HomeCultureWomen At Leisure: Photo Essay On Pastime As A Feminist Issue
Women At Leisure: Photo Essay On Pastime As A Feminist Issue
'Women at Leisure' is a photo-project capturing such women and girls in such carefree moments of leisure, as a measure of freedom and visual reassurance of possibilities beyond restrictions of any kind, even if momentarily.
Women at Leisure is a photo-project capturing women and girls in carefree moments of leisure, as a measure of freedom and visual reassurance of possibilities beyond restrictions of any kind, even if momentarily. Women singing and dancing together at midnight in a temple to celebrate a deity’s birthday, someone enjoying time by herself in the woods, a girl on a romantic outing with her partner, a group of girls creating a new game or a story – each one of these are moments of them at ease and thus, of defiance.
I started this project in 2018, four years after my mother’s death..
The earliest inspiration for the project came during a conversation with one of my mother’s friends in the neighborhood. Reminiscing, she said “tumhari mummy masti-majak karne mein sabse aage thi hamare group mein!” (Your mother was most fun and goofy in our group).
I have many words to describe my mother’s personality but ‘fun’ and ‘goofy’ never made a cut to my list. Infact, my father was the funniest one in our home, but she never enjoyed his humor, which now I understand was because it was most often at her expense.
Our neighbour, Gangle aunty, went on to tell stories about my mother’s role-plays, some of them even raunchy, during their gatherings on Holi or singing and dancing and insisting that others join her too, shaking off the drudgery of everyday life through her incessant jokes and silly comments.
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Her conversations were a reminder to me that I never got to know my mother as a person.
Part of it had to do with my inability to connect with her because she created a life for me which was freer than that of hers. She grew up in a village where she wasn’t allowed to study beyond 8th grade, highest among her sisters. I went to the only English-medium school in our town, to IIT and even abroad. The more I studied, the farther I went from her – both intellectually and physically. Her reality was not part of my aspirations.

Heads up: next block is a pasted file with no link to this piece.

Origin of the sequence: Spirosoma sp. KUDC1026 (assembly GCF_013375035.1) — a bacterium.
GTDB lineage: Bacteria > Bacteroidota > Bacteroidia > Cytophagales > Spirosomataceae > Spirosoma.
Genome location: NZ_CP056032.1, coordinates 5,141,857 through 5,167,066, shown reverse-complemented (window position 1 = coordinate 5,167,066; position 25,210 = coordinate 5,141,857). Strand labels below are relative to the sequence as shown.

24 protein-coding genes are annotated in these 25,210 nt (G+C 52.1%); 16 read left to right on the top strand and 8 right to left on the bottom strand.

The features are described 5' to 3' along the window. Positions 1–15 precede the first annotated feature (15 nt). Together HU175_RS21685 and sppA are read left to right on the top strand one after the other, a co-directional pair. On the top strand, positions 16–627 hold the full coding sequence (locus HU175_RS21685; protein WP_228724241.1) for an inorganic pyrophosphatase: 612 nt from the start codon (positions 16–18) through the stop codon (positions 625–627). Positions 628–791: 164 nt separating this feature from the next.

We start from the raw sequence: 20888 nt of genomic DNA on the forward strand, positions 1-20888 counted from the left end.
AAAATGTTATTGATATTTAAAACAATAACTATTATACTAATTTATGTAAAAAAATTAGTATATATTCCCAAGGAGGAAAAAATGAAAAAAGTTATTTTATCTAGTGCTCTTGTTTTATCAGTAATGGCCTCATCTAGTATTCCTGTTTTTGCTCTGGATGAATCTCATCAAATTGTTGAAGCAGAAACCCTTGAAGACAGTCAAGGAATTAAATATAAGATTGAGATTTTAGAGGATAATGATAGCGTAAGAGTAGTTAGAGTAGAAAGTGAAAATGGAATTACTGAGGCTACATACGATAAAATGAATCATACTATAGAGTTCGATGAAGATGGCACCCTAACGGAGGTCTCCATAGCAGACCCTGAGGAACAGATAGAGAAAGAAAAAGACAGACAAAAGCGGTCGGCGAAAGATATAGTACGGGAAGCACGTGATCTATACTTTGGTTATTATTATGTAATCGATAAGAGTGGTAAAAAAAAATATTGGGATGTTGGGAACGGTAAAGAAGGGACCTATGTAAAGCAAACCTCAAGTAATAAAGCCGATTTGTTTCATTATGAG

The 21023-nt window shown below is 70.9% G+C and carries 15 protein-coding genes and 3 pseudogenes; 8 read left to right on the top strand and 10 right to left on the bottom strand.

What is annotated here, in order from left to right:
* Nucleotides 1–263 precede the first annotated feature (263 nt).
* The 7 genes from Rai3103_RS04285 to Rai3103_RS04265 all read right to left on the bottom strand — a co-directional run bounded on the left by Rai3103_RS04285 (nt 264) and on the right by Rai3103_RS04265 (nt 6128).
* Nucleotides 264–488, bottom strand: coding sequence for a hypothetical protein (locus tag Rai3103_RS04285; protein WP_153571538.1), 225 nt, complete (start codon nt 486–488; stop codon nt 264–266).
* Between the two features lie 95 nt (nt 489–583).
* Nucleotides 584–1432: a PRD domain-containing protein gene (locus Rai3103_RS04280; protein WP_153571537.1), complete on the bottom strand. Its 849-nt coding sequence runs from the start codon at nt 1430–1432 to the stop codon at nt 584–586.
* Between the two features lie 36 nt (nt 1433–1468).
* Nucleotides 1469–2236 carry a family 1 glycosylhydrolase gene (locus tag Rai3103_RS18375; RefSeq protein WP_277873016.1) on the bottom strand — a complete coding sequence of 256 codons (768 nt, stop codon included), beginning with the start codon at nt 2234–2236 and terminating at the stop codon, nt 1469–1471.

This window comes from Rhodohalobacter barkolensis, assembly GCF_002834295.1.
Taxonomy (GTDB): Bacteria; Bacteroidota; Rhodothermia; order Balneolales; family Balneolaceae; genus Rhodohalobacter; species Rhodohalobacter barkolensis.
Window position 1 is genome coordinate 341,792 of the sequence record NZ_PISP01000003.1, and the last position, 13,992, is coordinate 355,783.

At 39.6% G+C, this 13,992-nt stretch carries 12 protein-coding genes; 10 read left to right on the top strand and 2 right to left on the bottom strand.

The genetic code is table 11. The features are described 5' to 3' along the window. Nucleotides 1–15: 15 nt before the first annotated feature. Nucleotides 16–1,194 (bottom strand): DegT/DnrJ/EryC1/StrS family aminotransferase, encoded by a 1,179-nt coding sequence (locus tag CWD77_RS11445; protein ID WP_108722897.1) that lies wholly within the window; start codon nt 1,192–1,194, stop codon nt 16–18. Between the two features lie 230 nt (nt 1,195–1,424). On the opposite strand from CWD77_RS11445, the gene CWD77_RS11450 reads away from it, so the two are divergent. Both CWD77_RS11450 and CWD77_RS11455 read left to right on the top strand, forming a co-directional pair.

Part of it was to do with the conditioning that my father’s work outside home was valuable and respectable. Ma’s work to manage a household of six, on other hand, was taken for granted. It is the same conditioning that erases or diminishes women’s identities from our attention and thus, from our memories.
Since her hard work didn’t seem valuable to me, I found her leisure both invisible and if it was absent, not worth questioning why.
The photo project of capturing women at leisure began as a reaction to her absence not just in her death but as remorse for everything I missed noticing about her when she was alive. I started documenting my sister’s life. I wanted to not just see but make her leisure a part of my attention and language. I was curious to see how she relaxed and carved time just for herself amid her hectic life as a mother of two, a primary school teacher, a woman with big dreams and limited opportunities, among other identities. And soon, everywhere I went, I couldn’t help but notice how and when women and girls around me spent time for themselves.
I understand now, time is a feminist issue. So is leisure. Who gets to spend time for themselves is a matter of privilege of whose time is counted as valuable economically and socially. Oppression is a loaded word. In action, however, it is often banal and thrives on controlling the most mundane parts of life: what and how to talk, eat, dress, play, love.
If oppression is about shrinking freedom from being, leisure is both its antidote and a measure of its absence.
With every frame of a woman or a girl laughing, creating, making this world more unique by being fully herself, I am filled with immense possibilities of what we all can be, what all my mother would have been as a girl, as a person, if I was paying attention.
Surabhi Yadav is founder of Sajhe Sapne, a budding social enterprise helping girls in villages achieve their career aspirations. She can be contacted on Instagram and Medium.
In the Indian imagination, an ‘Aunty’ is a middle-aged, usually fat woman who is married and has children. Young women, especially unmarried ones, either do not want to associate with the term or are expected to steer clear of it.